Standing at football matches should be reintroduced at the highest level in England, according to Twickenham MP Vince Cable.
Last week, Football League clubs backed calls for safe-standing areas to be rolled out in the Championship, one division below the Premier League.
Dr Cable witnessed the Ibrox disaster in 1971 in Glasgow first-hand when 66 people died at a Rangers v Celtic match, after a person falling on an exit stairwell caused a fatal chain-reaction pile-up of bodies.
But the Business Secretary said stadiums and safety had come a long way since then and that he would back proposals to reintroduce standing sections at all matches.
He said: “I would certainly be in support of bringing back standing at football, but only if the proposals were found to be safe.
“I was at Ibrox myself and have seen the dangerous implications of large crowds at sports events so it would not be allowed to undermine that.
“But if it were possible, it would be good to see safe-standing introduced and it would definitely provide an improved atmosphere at top-level games.”
All-seater stadiums have been compulsory in the Premier League and Championship since 96 Liverpool fans were killed at Sheffield Wednesday’s Hillsborough stadium in 1989.
In September 2012, Prime Minister David Cameron admitted police failed to prevent the Leppings Lane stand becoming overcrowded and found the safety of the crowds had been “compromised at every level”.
Safe-standing areas, featuring retractable rail seats, have been introduced abroad, most notably in Germany.
The Football Supporters’ Federation said the rail seating method was safer than the current situation where tens of thousands of supporters stand in seated areas at games.
Brentford’s Griffin Park ground has two standing terraces, at the Ealing Road and Brook Road ends of the ground.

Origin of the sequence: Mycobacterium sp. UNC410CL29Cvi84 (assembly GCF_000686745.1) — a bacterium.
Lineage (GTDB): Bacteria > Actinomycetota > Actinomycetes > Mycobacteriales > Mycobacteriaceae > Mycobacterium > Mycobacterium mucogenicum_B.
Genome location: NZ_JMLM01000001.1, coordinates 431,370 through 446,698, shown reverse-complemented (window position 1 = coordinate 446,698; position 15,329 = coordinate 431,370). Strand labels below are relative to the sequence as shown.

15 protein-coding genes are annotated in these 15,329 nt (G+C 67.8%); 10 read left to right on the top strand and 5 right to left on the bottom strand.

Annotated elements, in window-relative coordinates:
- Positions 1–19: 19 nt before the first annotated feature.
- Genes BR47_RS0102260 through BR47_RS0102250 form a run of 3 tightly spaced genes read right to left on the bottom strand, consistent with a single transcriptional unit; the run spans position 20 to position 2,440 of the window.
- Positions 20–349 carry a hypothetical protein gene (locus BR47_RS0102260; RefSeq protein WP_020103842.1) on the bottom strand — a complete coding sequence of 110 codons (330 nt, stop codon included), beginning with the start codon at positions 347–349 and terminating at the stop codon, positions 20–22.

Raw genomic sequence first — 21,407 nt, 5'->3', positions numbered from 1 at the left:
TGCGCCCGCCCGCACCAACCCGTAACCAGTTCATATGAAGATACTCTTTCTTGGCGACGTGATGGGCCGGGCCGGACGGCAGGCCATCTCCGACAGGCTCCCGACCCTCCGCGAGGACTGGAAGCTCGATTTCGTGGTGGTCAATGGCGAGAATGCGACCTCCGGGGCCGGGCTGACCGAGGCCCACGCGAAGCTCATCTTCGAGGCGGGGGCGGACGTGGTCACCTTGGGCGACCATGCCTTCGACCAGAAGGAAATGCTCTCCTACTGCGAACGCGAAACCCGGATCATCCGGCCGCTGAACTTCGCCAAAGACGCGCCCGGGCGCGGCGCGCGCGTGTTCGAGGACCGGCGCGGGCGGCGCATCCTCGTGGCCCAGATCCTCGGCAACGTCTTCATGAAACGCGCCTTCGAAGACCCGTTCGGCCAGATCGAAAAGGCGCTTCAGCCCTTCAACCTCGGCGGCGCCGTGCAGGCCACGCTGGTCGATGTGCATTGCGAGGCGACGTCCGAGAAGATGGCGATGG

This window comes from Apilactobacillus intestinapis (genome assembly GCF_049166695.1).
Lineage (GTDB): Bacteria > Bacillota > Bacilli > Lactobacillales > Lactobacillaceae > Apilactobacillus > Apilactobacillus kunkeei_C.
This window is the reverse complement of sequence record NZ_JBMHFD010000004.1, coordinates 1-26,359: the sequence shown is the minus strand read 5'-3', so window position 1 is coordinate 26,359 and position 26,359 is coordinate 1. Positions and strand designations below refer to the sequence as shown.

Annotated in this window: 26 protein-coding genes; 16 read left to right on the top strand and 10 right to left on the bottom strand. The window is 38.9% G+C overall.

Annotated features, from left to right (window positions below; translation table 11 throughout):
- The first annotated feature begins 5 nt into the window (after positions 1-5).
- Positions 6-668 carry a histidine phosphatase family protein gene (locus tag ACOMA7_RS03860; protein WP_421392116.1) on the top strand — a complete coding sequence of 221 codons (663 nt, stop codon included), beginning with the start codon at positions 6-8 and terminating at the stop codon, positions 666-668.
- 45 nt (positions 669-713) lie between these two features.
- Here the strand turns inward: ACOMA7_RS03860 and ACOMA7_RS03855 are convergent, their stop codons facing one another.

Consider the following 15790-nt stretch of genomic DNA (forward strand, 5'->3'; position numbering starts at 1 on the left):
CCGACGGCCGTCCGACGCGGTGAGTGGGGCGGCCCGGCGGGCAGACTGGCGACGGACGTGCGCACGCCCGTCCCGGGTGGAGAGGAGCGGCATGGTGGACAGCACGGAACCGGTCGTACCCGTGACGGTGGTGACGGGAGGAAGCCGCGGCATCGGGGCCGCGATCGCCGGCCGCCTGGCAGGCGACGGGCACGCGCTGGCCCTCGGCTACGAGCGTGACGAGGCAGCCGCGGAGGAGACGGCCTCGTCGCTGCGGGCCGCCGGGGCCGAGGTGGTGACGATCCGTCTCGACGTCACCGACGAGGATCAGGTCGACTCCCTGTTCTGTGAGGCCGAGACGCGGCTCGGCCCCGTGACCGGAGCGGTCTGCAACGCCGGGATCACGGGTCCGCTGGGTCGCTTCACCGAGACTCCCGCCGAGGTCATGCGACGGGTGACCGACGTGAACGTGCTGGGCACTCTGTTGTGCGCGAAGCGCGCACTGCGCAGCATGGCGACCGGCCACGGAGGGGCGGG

If promoted to the Championship, the club would be allowed three years’ grace to convert the stands, although clubs have previously been given extensions if granted planning permission for a new all-seater stadium.
The Bees are currently investigating implementing safe-standing at their proposed new stadium at Lionel Road, near Kew Bridge.
They responded positively in favour of safe-standing proposals to the Football League’s consultation, sent out to all 72 clubs last week.
Football League chief executive Shaun Harvey said: “We recognise that this is both a complicated and sensitive matter that will need significant debate.
“Therefore, no one should assume that it will lead to overnight change.”
Margaret Aspinall, whose son died at Hillsborough, said: “We have listened carefully to the arguments but as far as the Hillsborough Family Support Group is concerned we had a vote on this and it was a unanimous vote that there is no such thing as safe standing.
“I do not understand why people want to go backwards after so many steps forward.”